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Top 100 Tennis Resorts and Camps

Tennis Resorts Online has just published its annual rankings of the Top 100 Tennis Resorts and Camps. Kiawah Island Golf Resort on Kiawah Island in South Carolina returns to the top position among resorts, edging out last year’s No. 1 Rancho Valencia Resort in Rancho Santa Fe, California, and also took top honors two categories: “Tennis Programs and Instruction” and “Children’s Programs”. The top camp was once again the Roy Emerson Tennis Weeks program at the Palace Hotel in Gstaad, Switzerland, which also drew raves and the No. 1 slot for “Tennis Staff”.

As in years past, these results are based on the critiques submitted by vacationers themselves during the period from May 1, 2008 to April 30, 2009. An online form asks them to write reviews and to evaluate each resort or camp in more than 20 different categories. These range from the quality of the tennis staff, programs, instruction, and game matching to such amenities as accommodations, cuisine, overall recreation, spa and fitness facilities, children’s programs, and more. You can see all of the categories by looking at the form, which is available at Rate a Resort or Camp.

We use two different formulas to tabulate the results: one for resorts, another for camps. Both weigh the tennis aspects more heavily than the off-court amenities, but they differ in emphasis. At a resort, for example, lodging and cuisine matter more than they may at a tennis camp, because vacationers who choose resorts are typically looking for a broader experience than tennis alone. Whereas if a camp program is stellar, then players may be more willing to give up some creature comforts. Similarly, game matching is extremely important at a resort, since there’s nothing worse than wanting to play on holiday and not having an opponent. At a camp, however, you’re going to meet other players in the normal course of the group clinics, so you should be able to hook up easily during your free time if you want still more tennis.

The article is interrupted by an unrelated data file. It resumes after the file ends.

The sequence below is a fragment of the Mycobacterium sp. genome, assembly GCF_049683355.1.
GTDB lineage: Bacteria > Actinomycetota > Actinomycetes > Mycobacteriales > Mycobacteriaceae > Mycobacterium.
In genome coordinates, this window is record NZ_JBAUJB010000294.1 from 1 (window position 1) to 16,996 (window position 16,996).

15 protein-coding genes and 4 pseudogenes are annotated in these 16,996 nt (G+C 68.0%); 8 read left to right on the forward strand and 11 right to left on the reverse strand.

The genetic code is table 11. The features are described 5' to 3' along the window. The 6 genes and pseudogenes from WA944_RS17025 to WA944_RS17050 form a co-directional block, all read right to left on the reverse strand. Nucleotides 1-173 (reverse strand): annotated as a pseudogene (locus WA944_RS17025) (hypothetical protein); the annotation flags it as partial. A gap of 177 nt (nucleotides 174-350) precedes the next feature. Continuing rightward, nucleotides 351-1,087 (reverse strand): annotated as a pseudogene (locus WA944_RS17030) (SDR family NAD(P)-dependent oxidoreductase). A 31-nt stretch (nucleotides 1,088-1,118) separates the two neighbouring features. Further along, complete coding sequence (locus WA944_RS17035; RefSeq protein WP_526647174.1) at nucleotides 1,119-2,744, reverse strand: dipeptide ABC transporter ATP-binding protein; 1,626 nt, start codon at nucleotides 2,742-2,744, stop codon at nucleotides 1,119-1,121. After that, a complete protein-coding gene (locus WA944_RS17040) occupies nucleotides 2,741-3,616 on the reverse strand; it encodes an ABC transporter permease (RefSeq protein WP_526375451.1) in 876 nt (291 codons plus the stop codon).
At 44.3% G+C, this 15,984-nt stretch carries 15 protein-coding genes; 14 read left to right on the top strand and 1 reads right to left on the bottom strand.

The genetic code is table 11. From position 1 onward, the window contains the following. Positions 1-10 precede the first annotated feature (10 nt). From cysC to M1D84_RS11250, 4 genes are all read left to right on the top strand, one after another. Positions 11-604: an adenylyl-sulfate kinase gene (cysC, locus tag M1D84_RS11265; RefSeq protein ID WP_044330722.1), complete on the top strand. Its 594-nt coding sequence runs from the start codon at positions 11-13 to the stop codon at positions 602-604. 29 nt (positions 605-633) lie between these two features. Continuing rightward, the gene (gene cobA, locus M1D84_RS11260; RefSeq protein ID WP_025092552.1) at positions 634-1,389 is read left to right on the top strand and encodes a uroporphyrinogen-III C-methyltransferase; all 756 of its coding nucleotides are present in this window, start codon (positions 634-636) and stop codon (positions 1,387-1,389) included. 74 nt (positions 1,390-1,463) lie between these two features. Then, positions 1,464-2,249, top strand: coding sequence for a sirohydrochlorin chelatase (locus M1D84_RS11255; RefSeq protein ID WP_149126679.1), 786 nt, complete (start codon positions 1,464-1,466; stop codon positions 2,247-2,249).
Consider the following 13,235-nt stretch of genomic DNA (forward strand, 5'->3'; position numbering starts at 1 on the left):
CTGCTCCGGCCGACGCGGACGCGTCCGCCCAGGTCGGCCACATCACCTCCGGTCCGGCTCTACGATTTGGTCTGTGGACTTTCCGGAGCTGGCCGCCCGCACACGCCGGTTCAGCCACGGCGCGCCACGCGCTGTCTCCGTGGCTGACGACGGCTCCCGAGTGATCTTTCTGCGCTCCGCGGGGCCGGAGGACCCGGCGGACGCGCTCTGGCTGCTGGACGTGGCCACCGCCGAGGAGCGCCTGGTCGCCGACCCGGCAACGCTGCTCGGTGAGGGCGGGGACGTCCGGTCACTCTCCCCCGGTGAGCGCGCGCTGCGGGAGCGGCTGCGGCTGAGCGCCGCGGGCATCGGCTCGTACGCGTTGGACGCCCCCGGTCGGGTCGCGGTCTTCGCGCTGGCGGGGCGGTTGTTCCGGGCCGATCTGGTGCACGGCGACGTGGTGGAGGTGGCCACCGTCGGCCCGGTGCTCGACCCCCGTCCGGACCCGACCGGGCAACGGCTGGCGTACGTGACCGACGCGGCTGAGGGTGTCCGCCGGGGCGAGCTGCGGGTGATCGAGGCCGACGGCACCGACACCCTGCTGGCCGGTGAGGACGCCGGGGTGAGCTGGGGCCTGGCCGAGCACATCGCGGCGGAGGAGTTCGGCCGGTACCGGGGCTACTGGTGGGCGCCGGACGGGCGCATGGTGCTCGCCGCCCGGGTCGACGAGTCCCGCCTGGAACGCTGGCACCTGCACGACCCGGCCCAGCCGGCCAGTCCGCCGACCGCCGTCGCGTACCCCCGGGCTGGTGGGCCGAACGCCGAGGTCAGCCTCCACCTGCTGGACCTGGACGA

To ensure that the final results are statistically meaningful, we require a minimum of 25 reviews to qualify for a ranking among the Top 10 resorts or Top 5 camps. Otherwise, we rank no resort or camp that receives fewer than 10 reviews. We disregard reviews submitted by members, staff, management, relatives, and professional colleagues, when these are obvious, and we ignore reviews submitted from the pro shop computer, since we have no way of determining whether these are valid reviews or were completed under the pressure of the staff looking on.

Our goal is to reward the resorts and camps that truly do provide an exceptional experience for tennis players, and I think we’ve succeeded. Like the professional tennis tour, the depth of quality runs very deep. Any resort or camp with a ranking has demonstrated a commitment to providing a high quality tennis experience—and it’s not me saying that but the vacationers who paid for their holiday and are thus the best judges of how well their needs were met. The are and should be the final arbiters.

See you on the courts, Roger Cox, Editor Tennis Resorts Online

 

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